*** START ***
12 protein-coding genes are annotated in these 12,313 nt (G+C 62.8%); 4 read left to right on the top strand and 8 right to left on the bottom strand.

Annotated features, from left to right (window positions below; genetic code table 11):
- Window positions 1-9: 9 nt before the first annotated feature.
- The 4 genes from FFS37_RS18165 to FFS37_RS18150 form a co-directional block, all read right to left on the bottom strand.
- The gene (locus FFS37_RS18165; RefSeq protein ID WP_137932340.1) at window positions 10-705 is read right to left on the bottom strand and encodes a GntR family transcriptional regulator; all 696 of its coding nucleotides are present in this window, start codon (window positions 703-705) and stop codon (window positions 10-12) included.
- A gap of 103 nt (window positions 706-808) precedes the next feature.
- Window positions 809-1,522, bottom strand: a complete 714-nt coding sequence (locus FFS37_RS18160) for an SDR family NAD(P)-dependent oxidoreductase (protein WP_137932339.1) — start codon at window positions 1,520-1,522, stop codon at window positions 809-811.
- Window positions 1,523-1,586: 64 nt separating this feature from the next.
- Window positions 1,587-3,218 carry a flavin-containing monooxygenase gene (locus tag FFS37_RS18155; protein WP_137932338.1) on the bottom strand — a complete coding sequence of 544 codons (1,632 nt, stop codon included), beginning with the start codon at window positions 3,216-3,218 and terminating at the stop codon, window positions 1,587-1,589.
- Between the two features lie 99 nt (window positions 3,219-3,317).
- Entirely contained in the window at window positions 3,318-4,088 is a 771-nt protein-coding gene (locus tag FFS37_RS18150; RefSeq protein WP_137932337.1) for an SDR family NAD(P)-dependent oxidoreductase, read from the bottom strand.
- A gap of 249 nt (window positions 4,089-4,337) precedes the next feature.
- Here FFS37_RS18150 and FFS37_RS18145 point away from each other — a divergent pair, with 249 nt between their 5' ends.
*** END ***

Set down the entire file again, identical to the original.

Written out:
12 protein-coding genes are annotated in these 12,313 nt (G+C 62.8%); 4 read left to right on the top strand and 8 right to left on the bottom strand.

Annotated features, from left to right (window positions below; genetic code table 11):
- Window positions 1-9: 9 nt before the first annotated feature.
- The 4 genes from FFS37_RS18165 to FFS37_RS18150 form a co-directional block, all read right to left on the bottom strand.
- The gene (locus FFS37_RS18165; RefSeq protein ID WP_137932340.1) at window positions 10-705 is read right to left on the bottom strand and encodes a GntR family transcriptional regulator; all 696 of its coding nucleotides are present in this window, start codon (window positions 703-705) and stop codon (window positions 10-12) included.
- A gap of 103 nt (window positions 706-808) precedes the next feature.
- Window positions 809-1,522, bottom strand: a complete 714-nt coding sequence (locus FFS37_RS18160) for an SDR family NAD(P)-dependent oxidoreductase (protein WP_137932339.1) — start codon at window positions 1,520-1,522, stop codon at window positions 809-811.
- Window positions 1,523-1,586: 64 nt separating this feature from the next.
- Window positions 1,587-3,218 carry a flavin-containing monooxygenase gene (locus tag FFS37_RS18155; protein WP_137932338.1) on the bottom strand — a complete coding sequence of 544 codons (1,632 nt, stop codon included), beginning with the start codon at window positions 3,216-3,218 and terminating at the stop codon, window positions 1,587-1,589.
- Between the two features lie 99 nt (window positions 3,219-3,317).
- Entirely contained in the window at window positions 3,318-4,088 is a 771-nt protein-coding gene (locus tag FFS37_RS18150; RefSeq protein WP_137932337.1) for an SDR family NAD(P)-dependent oxidoreductase, read from the bottom strand.
- A gap of 249 nt (window positions 4,089-4,337) precedes the next feature.
- Here FFS37_RS18150 and FFS37_RS18145 point away from each other — a divergent pair, with 249 nt between their 5' ends.